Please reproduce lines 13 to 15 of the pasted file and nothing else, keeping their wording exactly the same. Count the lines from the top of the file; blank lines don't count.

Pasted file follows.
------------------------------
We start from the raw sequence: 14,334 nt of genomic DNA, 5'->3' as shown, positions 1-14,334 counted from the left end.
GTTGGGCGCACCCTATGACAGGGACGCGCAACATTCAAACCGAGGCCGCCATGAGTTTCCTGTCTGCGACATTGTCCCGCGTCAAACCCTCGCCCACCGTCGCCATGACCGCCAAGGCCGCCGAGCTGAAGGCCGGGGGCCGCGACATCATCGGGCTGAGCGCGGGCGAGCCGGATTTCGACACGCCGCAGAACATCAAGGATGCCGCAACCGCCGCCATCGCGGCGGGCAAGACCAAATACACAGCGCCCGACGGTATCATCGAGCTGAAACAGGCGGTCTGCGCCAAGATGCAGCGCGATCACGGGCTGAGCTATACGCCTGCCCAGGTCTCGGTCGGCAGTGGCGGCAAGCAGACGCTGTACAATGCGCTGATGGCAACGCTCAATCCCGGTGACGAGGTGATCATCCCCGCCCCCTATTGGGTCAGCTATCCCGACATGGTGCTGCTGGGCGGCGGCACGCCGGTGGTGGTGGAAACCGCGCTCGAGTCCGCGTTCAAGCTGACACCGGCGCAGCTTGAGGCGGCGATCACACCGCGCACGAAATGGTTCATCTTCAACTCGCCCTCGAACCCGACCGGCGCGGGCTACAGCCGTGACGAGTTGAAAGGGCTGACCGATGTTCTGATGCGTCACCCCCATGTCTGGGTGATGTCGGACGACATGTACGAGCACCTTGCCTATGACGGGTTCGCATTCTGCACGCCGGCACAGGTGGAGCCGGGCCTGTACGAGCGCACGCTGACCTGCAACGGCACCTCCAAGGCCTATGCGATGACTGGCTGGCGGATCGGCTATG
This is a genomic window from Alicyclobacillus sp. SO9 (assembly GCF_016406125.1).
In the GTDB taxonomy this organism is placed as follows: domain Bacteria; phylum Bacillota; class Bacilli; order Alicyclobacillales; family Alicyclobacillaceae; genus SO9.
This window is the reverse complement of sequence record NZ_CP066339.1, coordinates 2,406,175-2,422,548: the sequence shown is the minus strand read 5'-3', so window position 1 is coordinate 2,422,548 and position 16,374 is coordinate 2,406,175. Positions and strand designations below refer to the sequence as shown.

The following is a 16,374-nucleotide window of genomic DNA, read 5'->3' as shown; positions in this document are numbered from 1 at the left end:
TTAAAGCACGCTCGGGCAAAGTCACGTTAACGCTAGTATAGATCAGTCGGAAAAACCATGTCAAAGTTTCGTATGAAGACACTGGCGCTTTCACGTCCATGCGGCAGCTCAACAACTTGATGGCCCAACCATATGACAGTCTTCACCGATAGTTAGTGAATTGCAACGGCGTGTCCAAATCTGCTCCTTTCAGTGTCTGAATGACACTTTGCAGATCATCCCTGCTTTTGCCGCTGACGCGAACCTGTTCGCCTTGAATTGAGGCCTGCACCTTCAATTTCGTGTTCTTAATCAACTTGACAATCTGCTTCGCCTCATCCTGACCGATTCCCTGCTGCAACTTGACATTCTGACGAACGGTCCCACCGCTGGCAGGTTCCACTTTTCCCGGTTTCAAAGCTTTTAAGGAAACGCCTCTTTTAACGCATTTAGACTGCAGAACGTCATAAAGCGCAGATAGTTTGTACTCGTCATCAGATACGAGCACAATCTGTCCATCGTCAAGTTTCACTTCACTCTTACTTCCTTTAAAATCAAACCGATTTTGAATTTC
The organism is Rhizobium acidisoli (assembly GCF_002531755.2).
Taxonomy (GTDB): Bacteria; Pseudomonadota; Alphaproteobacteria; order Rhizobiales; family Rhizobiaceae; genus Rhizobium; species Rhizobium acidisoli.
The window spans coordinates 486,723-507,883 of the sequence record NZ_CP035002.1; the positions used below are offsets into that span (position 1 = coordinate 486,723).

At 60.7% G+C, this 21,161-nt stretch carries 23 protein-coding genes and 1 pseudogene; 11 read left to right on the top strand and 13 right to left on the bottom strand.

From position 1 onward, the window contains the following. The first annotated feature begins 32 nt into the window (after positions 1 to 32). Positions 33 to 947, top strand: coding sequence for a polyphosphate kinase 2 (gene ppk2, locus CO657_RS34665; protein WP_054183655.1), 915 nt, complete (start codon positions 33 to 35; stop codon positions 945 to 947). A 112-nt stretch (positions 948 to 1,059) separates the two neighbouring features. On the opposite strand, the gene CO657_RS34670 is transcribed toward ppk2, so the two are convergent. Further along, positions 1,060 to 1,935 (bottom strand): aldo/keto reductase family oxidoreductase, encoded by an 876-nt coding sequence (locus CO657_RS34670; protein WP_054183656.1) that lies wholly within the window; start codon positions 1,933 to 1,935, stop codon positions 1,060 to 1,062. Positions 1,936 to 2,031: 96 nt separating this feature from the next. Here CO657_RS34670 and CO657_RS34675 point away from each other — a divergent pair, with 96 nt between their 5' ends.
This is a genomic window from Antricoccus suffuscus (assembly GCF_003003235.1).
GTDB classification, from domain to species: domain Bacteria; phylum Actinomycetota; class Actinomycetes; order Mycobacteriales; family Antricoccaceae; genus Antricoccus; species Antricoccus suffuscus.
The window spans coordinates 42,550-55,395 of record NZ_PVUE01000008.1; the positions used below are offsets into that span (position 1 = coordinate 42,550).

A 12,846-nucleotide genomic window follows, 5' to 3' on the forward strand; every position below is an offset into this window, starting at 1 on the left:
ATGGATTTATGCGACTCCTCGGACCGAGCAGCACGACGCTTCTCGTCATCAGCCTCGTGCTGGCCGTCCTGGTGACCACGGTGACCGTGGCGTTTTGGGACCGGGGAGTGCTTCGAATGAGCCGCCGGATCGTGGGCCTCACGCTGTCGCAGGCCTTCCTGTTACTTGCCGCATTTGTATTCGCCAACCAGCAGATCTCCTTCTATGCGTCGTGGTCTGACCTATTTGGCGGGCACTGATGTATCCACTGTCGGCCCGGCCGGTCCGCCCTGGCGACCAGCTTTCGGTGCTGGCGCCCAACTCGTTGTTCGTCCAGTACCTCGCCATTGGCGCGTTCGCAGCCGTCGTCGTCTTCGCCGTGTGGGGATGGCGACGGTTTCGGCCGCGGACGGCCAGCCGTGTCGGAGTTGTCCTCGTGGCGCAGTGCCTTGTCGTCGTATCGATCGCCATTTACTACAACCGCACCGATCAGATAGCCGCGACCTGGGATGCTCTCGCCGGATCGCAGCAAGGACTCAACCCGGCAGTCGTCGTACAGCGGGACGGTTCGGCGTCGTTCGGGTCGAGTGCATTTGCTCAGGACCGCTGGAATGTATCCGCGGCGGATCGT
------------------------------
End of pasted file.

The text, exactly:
This is a genomic window from Antricoccus suffuscus (assembly GCF_003003235.1).
GTDB classification, from domain to species: domain Bacteria; phylum Actinomycetota; class Actinomycetes; order Mycobacteriales; family Antricoccaceae; genus Antricoccus; species Antricoccus suffuscus.
The window spans coordinates 42,550-55,395 of record NZ_PVUE01000008.1; the positions used below are offsets into that span (position 1 = coordinate 42,550).